Professor Robin Yates said that these new titles and positions "may reduce the value and credibility of an emeritus professor."
Professor Fumiko Ikawa-Smith insisted that the proposal was benign. "This is simply meant to get us old professors to retire." However, Professor John Ripley pointed out a passage which says that Senior Professors would continue to be subject to University regulations.
"If I'm going to be subject to University policies as I totter off to meet my maker... I'll need more explanation about what those policies might eventually be."
Professor Michael DuBow acknowledged that the whole concept "means that nobody wants to retire.... So we spend a long time looking for alternatives. Nothing here changes the fact they're retired." He added that "Senior" was not even a good title.
Eventually, Principal Shapiro asked Chan to withdraw the proposal and to iron out the wrinkles in light of the discussion that had just taken place, and the vice-principal complied.
Professor DuBow asked the principal for an explanation concerning recent articles in the local media. Both Le Devoir and The Gazette had run stories on the weekend preceding Senate stating that McGill and Concordia were close to a merger of library services.
DuBow quoted one article saying that Concordia University's rector Frederick Lowy had said that he didn't want too many details known at this time because it might increase the stress load on employees in the departments under consideration.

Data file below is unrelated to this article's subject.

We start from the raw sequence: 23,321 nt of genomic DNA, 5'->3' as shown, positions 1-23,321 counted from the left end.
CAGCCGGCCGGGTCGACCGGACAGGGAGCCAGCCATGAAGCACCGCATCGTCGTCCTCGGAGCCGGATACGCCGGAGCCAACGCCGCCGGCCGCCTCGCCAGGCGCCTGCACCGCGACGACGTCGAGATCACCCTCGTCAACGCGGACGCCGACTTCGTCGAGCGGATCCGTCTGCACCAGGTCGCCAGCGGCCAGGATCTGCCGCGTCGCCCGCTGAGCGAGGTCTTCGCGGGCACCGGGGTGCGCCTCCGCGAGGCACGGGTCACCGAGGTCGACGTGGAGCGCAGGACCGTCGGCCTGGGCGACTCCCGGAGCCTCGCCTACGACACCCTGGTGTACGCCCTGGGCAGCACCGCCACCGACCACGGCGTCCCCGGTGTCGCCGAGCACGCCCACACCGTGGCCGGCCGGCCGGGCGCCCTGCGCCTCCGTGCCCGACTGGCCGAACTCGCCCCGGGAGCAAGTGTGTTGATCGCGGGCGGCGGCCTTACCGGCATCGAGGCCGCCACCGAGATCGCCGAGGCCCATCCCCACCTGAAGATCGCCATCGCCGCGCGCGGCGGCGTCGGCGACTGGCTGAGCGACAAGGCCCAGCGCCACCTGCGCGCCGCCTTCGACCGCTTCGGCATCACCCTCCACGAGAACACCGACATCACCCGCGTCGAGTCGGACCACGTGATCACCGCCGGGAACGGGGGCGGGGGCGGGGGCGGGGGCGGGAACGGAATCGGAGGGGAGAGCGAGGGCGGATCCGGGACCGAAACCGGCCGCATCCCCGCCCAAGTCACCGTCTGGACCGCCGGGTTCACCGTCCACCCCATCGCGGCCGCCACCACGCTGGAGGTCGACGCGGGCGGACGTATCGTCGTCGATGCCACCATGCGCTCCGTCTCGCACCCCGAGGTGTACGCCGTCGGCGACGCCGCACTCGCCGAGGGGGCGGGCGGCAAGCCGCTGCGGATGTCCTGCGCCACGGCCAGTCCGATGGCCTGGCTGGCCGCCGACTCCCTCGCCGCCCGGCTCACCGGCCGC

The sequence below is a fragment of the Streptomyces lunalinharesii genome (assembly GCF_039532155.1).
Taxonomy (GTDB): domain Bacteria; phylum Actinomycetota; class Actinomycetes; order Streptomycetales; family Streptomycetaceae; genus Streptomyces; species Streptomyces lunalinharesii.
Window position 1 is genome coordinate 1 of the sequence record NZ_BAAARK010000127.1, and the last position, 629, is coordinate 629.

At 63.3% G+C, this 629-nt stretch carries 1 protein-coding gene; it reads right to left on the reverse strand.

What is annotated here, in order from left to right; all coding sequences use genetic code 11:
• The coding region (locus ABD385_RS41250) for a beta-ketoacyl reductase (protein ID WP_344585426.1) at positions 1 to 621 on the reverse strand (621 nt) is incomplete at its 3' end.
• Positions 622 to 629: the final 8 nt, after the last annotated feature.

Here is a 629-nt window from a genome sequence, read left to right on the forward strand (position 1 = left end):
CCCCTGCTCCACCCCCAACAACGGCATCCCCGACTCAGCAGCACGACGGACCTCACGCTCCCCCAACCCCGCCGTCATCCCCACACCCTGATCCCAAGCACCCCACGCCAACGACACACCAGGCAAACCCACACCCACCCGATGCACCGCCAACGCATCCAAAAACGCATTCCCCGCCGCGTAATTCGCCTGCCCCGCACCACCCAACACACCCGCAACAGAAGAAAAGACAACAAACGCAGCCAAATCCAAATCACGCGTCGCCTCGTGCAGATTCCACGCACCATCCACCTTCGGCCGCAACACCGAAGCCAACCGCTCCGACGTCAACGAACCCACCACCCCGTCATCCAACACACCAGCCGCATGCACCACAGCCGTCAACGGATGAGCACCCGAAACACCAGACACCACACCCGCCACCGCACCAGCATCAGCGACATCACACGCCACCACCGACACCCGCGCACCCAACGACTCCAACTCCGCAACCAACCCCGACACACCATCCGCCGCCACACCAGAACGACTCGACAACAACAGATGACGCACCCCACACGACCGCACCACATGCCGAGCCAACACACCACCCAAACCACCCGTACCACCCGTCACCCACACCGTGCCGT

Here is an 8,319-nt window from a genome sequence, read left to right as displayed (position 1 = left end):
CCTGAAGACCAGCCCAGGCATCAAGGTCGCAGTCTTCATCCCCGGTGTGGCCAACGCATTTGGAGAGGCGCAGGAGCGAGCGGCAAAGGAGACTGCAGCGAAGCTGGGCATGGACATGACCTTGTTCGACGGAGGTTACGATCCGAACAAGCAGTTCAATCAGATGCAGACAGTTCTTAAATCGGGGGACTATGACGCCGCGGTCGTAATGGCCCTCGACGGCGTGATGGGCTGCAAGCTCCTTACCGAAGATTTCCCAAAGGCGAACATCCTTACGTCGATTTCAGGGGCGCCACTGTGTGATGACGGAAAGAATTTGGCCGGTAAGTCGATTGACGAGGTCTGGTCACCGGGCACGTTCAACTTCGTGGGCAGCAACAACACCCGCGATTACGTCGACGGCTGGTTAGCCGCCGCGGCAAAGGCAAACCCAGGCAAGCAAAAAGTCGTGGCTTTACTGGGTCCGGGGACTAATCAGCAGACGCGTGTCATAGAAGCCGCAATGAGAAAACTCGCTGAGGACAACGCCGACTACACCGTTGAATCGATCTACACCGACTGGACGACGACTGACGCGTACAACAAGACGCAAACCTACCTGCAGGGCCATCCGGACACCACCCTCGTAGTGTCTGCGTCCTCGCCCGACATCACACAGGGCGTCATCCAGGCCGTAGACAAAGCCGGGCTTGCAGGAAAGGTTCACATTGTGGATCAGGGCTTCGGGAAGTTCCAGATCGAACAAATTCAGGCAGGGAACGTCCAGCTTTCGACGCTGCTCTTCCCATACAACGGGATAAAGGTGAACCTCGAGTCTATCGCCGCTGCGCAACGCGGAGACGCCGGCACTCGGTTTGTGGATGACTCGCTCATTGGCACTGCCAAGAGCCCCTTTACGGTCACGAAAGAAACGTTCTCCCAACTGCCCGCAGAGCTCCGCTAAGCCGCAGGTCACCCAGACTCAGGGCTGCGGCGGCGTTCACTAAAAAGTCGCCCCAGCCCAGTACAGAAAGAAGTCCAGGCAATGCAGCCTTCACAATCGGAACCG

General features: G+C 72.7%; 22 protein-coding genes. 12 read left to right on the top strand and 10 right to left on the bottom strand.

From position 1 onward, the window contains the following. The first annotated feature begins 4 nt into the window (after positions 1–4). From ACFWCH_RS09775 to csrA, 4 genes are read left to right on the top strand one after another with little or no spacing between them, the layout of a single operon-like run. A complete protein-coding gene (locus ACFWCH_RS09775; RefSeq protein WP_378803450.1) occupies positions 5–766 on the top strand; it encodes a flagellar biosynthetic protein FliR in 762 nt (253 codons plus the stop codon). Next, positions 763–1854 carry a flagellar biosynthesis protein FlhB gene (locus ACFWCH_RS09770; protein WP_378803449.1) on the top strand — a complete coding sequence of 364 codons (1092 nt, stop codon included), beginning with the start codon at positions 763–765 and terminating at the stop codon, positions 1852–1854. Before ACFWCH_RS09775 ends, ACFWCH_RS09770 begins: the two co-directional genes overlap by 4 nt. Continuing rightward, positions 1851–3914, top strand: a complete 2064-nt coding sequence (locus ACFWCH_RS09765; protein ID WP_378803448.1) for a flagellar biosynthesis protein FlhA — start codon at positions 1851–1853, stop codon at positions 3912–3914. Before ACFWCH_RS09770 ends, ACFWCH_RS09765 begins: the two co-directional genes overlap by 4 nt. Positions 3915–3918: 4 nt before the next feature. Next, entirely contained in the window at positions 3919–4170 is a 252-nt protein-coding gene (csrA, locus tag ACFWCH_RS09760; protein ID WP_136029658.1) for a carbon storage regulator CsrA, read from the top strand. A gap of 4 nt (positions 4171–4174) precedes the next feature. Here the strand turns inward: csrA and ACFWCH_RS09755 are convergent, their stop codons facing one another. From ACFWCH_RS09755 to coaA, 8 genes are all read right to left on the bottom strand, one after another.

"What are the ultimate goals of these talks?" asked DuBow. "Who is aware of the details and what is the process by which we'll be apprised and have input?"
He added that he was "a bit burned at having to learn this from the newspapers."
Shapiro responded by stating that "it is entirely inappropriate for the discussion to go beyond the preliminary stages without those involved participating." However, he added, "I can't control what is being said as I try to raise the level of discussion or what is in the [journalist's] imagination."
He stated categorically that he has no interest in "merger with any other institution. I refuse to have such a discussion." He noted that institutions have different values, histories and roles.
He allowed that there are things that are being discussed with the other Montreal universities--"ways of cooperating for a better or cheaper service or both" and library cooperation within the next year or so.
"Not a merger, but using library budgets to greater effect."
Shapiro said that academic departments must also be encouraged to work more interactively with their counterparts at other institutions, offering a higher level of integration in their programs.
"If we find ways to work better, I want to explore them."
Shapiro stressed that universities must experiment with new ways of collaborating with one another to learn what will work. When Quebec City presents the schools with its own ideas, "We have to show that we know what we're talking about."
He noted that while some services could work more closely with units at sister universities, others like the University Relations Office must promote our University first and foremost. "It would be silly to merge these services."
He went on to say that he was in favour of informing the McGill community of developments. "I have no desire to spare people from stress. I'd like to share it as much as possible."
He concluded that speaking openly with the media leaves one vulnerable.
"We'll sometimes use words that are misinterpreted and become damaging. This will continue as long as we speak to the press." He stated that he may yet be able to set the record straight in an upcoming op-ed piece in The Gazette.